In Argentina, found the remains of a man in the belly of a shark, but he was not a victim of its attack

(ORDO NEWS) — Scientists from Boston University and the University of Florida said that the shark, from the belly of which the remains of a man were recently removed, is unlikely to have killed him – most likely, she ate the remains of an already deceased man.

The remains of a man missing in Argentina were recently recovered from the belly of a dead soup shark (Galeorhinus galeus). The animal was caught by fishermen near the place where the man disappeared.

Diego BarrĂ­a, 32, who lived in the Patagonian province of Chubut, was last seen on February 18. About four days later, local police found a damaged man’s all-terrain vehicle on a nearby beach next to a helmet cracked in two.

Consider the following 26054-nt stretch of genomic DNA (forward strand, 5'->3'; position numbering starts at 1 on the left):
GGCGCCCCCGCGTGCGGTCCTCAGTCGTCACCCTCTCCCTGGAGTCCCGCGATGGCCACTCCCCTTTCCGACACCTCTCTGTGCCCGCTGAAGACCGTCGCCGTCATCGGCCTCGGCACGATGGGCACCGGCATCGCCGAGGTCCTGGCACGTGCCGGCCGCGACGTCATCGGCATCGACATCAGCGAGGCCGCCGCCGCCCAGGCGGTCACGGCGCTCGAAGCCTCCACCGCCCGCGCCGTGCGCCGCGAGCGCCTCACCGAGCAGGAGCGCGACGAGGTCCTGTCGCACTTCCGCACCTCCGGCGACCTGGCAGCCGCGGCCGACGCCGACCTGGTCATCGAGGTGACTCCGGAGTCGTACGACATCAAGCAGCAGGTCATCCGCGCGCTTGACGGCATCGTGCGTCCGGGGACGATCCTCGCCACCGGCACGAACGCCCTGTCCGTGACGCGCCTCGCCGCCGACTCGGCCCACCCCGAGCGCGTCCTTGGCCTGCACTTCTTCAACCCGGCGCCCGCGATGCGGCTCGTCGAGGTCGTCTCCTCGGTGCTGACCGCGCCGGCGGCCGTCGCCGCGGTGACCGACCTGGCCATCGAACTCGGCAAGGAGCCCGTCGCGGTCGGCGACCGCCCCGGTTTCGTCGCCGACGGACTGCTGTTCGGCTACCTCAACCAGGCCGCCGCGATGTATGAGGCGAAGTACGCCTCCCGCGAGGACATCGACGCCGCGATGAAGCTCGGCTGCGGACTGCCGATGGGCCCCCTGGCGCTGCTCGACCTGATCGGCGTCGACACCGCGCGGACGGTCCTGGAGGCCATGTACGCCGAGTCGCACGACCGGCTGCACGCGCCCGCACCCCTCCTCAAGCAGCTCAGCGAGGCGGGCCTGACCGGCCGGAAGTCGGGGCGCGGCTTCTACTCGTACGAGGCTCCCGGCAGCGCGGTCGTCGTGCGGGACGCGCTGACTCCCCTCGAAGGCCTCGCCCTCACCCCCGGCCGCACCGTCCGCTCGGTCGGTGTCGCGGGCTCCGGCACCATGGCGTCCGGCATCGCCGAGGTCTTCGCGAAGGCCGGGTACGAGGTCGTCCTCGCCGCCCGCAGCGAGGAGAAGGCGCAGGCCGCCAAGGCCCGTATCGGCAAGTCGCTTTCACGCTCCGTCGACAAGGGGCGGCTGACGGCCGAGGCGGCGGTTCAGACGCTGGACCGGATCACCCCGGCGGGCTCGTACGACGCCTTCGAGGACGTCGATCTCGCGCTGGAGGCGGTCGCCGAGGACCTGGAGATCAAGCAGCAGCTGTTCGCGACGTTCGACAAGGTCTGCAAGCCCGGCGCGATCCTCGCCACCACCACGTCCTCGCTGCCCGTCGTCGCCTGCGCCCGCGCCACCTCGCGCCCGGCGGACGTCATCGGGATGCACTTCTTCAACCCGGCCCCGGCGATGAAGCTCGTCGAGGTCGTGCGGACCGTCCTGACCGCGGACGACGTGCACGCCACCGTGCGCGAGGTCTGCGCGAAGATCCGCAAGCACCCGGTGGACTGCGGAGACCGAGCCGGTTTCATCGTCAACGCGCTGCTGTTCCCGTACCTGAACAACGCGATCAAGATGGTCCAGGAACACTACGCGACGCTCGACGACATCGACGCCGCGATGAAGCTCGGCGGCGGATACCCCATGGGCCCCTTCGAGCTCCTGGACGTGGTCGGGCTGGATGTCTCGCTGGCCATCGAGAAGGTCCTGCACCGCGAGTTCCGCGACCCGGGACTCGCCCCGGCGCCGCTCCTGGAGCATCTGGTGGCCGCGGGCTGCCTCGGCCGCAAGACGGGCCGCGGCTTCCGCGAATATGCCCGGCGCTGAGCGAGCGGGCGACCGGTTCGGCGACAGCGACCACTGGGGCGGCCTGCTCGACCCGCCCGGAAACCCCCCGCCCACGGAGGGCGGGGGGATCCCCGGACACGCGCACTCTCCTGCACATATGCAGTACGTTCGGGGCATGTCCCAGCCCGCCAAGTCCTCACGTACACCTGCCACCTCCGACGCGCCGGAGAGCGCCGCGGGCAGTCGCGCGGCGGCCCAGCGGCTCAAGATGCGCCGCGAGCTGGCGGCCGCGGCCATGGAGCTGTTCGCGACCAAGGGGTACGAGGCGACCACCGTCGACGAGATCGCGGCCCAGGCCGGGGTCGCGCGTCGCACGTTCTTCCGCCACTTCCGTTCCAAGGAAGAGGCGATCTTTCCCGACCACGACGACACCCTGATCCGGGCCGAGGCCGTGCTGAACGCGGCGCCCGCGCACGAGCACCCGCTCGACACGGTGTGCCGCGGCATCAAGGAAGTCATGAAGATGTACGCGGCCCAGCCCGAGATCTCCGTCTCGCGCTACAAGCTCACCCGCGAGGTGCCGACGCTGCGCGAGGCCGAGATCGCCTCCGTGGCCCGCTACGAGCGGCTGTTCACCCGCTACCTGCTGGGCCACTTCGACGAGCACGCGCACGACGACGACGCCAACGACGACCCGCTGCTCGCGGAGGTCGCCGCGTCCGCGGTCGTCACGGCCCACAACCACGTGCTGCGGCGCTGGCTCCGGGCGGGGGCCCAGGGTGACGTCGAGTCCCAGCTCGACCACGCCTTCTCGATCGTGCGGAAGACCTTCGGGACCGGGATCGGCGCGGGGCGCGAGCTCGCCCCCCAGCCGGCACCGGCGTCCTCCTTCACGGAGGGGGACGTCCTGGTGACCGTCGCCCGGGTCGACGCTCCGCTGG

On February 26, local fishermen caught three soup sharks near the beach. While cutting the carcasses, they found a human forearm in the stomach of one of the fish. The police first identified the man by a tattoo on his forearm, and then confirmed his identity through DNA testing.

Police suspect that Barria probably died as a result of a collision with a rock, and then his body was washed into the sea. Scientists from two U.S. universities agree, too, who believe it is highly unlikely that a shark killed Barria.

Gavin Naylor, a marine biologist at the University of Florida, added that it was unlikely that a soup shark attacked a person, as it is too large prey for them: the length of the individual, in the belly of which the man’s hand was found, was 1.5 meters.

Mainly soup sharks feed on flounder and sardines near the seabed, but in the open sea they also prey on larger fish and squid.


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